This graphic maps how Russian armed forces’ capabilities relate to their deniability and the deterrence they provide. It also describes how Russia made use of these capabilities in Crimea and eastern Ukraine. To find out what Western planners and strategists have learned from the war in Ukraine, read Niklas Masuhr’s addition to the CSS Analyses in Security Policy series here.
Image courtesy of Jason Hull/DVIDS
This article was originally published by War on the Rocks on 7 May 2019.
Future combat will take place in dense urban areas and likely in megacities, or so we are told. These are the new “truths” that are taking hold in the U.S. military. According to Army Chief of Staff Gen. Mark Milley, who is likely the next chairman of the Joint Chiefs of Staff, “In the future, I can say with very high degrees of confidence, the American Army is probably going to be fighting in urban areas.” Gen. Stephen Townsend, commanding general of the Army’s Training and Doctrine Command, took it a step further: “[W]e’re going to see battle in megacities and there’s little way to avoid it.” For its part, the Marine Corpsis beginning a multi-year experiment on enhancing urban operations. A recent solicitation by the Marine Corps Warfighting Laboratory notes: “The experiment provides warfighters the opportunity to assess the operational utility of emerging technologies and engineering innovations … for sensing, speed of decision/action and lethality in dense urban environments.” Finally, Air Force Chief of Staff Gen. David Goldfein stresses that because Milley and Marine Corps Commandant Gen. Robert Neller are emphasizing urban warfare, “we’ve got to focus on urban warfare … Wherever they go, so goes the Air Force. … We go as a joint team.”
On Tuesday 28 May 2019, the Military Academy at ETH Zurich and the Center for Security Studies at ETH Zurich published the annual survey “Sicherheit 2019”. Since 1999, the study has evaluated long-term trends and tendencies in public opinion on foreign, security and defense policy issues in Switzerland.
“Sicherheit” is based on representative surveys conducted each year. As well as including a core set of questions that are always addressed or asked at irregular intervals, the survey also deals with current issues of security policy. In line with this, “Sicherheit 2019” focuses on the relations between the US and Switzerland, the global political situation, attitudes towards equal opportunities within the Swiss Armed Forces and communication efforts by the Swiss military. Here, we provide a summary of the findings of this year’s survey.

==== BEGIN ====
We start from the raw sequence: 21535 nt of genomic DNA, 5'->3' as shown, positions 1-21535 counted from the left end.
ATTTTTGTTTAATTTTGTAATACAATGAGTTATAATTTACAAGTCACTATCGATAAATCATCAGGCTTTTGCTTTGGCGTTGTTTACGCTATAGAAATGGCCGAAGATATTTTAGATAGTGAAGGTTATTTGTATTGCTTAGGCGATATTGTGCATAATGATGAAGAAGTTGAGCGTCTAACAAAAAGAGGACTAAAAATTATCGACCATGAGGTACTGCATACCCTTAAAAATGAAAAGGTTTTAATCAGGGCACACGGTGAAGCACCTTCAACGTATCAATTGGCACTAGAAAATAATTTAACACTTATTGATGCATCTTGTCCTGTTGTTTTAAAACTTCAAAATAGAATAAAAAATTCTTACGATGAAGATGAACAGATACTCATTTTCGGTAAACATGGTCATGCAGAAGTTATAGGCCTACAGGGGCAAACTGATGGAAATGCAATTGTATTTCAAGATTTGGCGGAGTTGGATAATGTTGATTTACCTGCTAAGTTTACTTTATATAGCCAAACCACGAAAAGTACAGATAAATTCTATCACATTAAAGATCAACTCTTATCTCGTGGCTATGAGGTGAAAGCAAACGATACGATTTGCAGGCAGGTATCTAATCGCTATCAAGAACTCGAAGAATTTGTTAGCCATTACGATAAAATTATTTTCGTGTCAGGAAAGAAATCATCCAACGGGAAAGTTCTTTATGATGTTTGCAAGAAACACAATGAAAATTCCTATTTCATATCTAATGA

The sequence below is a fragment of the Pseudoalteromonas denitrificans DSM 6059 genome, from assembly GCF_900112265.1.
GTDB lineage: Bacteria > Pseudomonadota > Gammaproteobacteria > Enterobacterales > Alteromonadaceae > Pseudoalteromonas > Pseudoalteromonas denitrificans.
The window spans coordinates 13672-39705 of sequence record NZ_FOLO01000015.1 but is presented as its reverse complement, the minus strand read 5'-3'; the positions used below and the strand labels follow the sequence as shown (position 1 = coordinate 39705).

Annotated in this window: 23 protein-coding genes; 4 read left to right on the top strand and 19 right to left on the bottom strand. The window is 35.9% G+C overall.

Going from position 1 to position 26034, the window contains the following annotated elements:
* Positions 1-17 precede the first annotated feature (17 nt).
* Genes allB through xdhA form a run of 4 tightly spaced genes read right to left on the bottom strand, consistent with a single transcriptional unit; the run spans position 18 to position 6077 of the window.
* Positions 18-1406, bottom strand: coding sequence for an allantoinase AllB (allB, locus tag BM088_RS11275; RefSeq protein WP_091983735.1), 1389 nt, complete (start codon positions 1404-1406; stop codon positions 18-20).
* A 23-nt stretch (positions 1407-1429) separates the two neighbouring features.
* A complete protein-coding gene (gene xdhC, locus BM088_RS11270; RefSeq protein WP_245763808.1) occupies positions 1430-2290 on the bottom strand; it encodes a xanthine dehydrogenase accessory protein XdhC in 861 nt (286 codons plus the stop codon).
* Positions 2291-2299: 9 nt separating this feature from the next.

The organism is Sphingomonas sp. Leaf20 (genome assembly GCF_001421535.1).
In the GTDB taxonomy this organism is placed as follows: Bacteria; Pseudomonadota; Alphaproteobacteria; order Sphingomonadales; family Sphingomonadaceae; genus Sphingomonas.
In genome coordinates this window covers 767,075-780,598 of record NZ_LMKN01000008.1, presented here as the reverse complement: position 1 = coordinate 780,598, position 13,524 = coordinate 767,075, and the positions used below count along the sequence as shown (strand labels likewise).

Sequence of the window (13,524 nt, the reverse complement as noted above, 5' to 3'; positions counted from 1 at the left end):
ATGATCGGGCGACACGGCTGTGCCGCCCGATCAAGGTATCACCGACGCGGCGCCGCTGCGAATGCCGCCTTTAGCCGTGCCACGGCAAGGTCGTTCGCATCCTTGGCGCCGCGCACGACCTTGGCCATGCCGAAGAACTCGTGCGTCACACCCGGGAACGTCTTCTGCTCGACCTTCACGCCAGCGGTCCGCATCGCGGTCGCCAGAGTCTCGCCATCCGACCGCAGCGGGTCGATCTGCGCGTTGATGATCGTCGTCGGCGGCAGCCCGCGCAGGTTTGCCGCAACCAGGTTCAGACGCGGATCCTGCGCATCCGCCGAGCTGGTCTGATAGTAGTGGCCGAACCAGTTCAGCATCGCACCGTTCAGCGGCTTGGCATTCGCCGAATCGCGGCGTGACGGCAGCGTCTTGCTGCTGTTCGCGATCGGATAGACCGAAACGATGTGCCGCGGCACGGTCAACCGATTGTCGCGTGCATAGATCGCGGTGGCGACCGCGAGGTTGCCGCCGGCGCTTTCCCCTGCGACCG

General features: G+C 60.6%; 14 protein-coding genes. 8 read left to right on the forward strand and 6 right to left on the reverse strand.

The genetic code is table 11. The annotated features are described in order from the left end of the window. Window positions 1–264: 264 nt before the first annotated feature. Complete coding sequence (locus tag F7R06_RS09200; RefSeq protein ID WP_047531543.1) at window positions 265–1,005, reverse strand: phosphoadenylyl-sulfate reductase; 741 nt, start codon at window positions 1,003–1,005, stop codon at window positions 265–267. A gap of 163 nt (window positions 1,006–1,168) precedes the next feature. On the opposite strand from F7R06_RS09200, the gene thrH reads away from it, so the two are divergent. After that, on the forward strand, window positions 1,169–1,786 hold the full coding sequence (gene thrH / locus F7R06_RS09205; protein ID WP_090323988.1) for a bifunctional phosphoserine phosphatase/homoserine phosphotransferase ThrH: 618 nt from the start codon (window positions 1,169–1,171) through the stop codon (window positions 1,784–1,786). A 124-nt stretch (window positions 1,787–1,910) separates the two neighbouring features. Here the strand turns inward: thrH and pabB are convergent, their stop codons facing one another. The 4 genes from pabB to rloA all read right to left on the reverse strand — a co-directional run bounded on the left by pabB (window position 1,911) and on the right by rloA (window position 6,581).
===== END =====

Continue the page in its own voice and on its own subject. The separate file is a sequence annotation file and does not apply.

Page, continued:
Image courtesy of Daniel Wetzel/DVIDS
This article was originally published in the Strategist by the Australian Strategic Policy Institute (ASPI) on 29 April 2019.
The 2016 defence white paper and the decades-long integrated investment program will deliver a future force that includes 72 joint strike fighters, several hundred infantry fighting vehicles, nine new frigates and 12 new submarines. F-35 deliveries have started but the ‘future’ frigate and submarine programs were well named: the Hunter-class frigates will turn up, all going well, between 2028 and the early 2040s, and the first Attack-class submarine is scheduled to enter service in 2035, with the 12th in the mid-2050s.
Image courtesy of richamehta31/Pixabay
This article was originally published in The Strategist by the Australian Strategic Policy (ASPI) on 12 April 2019.
For more than a year, debate has raged over allegations that the Chinese military is taking advantage of Google’s research and expansion into China. General Joseph Dunford, chairman of the US Joint Chiefs of Staff, told a senate committee in March that Google’s work in China indirectly benefits the Chinese military, an accusation echoed by President Donald Trump. Google’s response was unequivocal: ‘We are not working with the Chinese military.’